Basketball on grass

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This article was considered for deletion at Wikipedia on October 12 2016. This is a backup of Wikipedia:Basketball_on_grass. All of its AfDs can be found at Wikipedia:Special:PrefixIndex/Wikipedia:Articles_for_deletion/Basketball_on_grass, the first at Wikipedia:Wikipedia:Articles_for_deletion/Basketball_on_grass. Purge

“Basketball on grass” is a phrase originated by American football Coach Jack Neumeier in late 1969 to describe his theories that led to the creation of football's modern spread offense in 1970. While watching a basketball game taking place at Granada Hills High School, where he coached, Neumeier was inspired to create a new style of football offense emphasizing forward passes utilizing some ideas borrowed from the run and shoot offense originated by Coach Glenn "Tiger" Ellison.

"Basketball on grass" is a phrase that is frequently utilized without context or attribution (or with incorrect attribution) in books and articles on the topic of American football.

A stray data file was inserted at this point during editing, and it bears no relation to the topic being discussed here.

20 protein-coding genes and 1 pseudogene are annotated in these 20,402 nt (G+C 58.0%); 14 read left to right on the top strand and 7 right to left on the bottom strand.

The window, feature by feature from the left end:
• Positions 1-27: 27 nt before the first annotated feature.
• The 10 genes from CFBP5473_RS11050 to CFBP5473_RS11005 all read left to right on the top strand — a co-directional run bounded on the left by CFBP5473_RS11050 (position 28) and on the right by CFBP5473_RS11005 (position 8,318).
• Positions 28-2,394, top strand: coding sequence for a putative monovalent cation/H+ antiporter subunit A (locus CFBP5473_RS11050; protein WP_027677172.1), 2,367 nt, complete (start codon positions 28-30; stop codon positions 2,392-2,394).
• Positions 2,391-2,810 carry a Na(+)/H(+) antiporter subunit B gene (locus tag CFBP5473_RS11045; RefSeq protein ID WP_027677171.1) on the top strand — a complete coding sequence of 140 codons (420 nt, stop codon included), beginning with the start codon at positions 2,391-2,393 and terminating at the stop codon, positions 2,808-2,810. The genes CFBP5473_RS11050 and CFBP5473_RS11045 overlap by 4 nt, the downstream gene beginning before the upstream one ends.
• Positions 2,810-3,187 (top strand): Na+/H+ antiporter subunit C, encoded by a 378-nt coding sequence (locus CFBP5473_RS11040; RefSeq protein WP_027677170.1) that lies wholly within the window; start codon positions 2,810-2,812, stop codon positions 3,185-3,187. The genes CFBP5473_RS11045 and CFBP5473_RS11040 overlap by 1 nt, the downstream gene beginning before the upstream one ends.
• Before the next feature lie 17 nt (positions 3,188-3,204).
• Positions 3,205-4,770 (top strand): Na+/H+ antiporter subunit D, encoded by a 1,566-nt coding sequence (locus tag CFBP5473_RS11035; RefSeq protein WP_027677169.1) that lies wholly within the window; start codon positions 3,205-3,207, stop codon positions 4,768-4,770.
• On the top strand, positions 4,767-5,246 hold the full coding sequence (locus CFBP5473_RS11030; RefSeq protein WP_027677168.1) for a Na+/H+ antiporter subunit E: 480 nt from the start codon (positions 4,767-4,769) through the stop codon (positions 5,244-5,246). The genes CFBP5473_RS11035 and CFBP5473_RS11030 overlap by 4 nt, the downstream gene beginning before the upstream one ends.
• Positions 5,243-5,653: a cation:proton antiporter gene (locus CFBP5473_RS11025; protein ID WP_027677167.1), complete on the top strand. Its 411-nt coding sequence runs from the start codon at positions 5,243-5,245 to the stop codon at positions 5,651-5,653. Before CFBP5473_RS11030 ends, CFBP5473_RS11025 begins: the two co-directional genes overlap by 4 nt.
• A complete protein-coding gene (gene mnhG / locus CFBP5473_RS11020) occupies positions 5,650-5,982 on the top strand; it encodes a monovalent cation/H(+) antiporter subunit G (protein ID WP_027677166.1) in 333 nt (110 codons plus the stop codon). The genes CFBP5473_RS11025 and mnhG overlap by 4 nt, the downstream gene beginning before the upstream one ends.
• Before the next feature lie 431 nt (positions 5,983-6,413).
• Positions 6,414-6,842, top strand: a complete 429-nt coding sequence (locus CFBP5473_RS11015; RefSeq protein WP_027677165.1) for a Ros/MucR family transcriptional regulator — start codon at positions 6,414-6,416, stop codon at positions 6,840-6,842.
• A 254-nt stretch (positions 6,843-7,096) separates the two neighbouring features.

For example, see:

1. S.C. Gwynne, The Perfect Pass: American Genius and the Reinvention of Football (Scribner, an imprint of Simon & Schuster, New York, New York, 2016);

2. Bart Wright, Football Revolution: The Rise of the Spread Offense and How It Transformed College Football (Nebraska University Press, Lincoln, Nebraska, 2013);

3. Tim Layden, Blood, Sweat and Chalk: The Ultimate Football Playbook: How the Great Coaches Built Today’s Game (Time Home Entertainment Inc., 2010, published by Sports Illustrated Books), especially pp. 149-155;

4. Wall Street Journal, October 5-6, 2013, Bob Boyles, “Book Review: ‘Football Revolution’ by Bart Wright: The spread offense suspends football’s fierceness, turning the sport into ‘basketball on grass.’”

5. Sports Illustrated, December 23, 1997, Tim Layden “Flash Point: The prospects for Pasadena are pyrotechnic as Washington State’s high-octane air attack meets the fired-up D of Michigan”